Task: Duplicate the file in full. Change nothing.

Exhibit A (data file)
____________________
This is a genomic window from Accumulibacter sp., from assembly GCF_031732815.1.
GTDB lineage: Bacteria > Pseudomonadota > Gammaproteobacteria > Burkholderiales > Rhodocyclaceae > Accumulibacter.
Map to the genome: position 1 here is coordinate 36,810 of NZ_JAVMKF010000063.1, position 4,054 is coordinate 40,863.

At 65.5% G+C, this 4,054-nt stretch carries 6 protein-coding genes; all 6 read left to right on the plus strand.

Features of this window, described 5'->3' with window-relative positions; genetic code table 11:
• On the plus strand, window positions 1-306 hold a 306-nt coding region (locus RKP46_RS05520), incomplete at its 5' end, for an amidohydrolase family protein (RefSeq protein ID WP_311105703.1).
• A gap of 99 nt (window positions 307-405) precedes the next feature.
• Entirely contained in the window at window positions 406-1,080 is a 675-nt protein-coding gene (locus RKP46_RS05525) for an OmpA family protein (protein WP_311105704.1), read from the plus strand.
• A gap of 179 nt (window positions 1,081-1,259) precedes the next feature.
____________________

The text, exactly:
This is a genomic window from Accumulibacter sp., from assembly GCF_031732815.1.
GTDB lineage: Bacteria > Pseudomonadota > Gammaproteobacteria > Burkholderiales > Rhodocyclaceae > Accumulibacter.
Map to the genome: position 1 here is coordinate 36,810 of NZ_JAVMKF010000063.1, position 4,054 is coordinate 40,863.

At 65.5% G+C, this 4,054-nt stretch carries 6 protein-coding genes; all 6 read left to right on the plus strand.

Features of this window, described 5'->3' with window-relative positions; genetic code table 11:
• On the plus strand, window positions 1-306 hold a 306-nt coding region (locus RKP46_RS05520), incomplete at its 5' end, for an amidohydrolase family protein (RefSeq protein ID WP_311105703.1).
• A gap of 99 nt (window positions 307-405) precedes the next feature.
• Entirely contained in the window at window positions 406-1,080 is a 675-nt protein-coding gene (locus RKP46_RS05525) for an OmpA family protein (protein WP_311105704.1), read from the plus strand.
• A gap of 179 nt (window positions 1,081-1,259) precedes the next feature.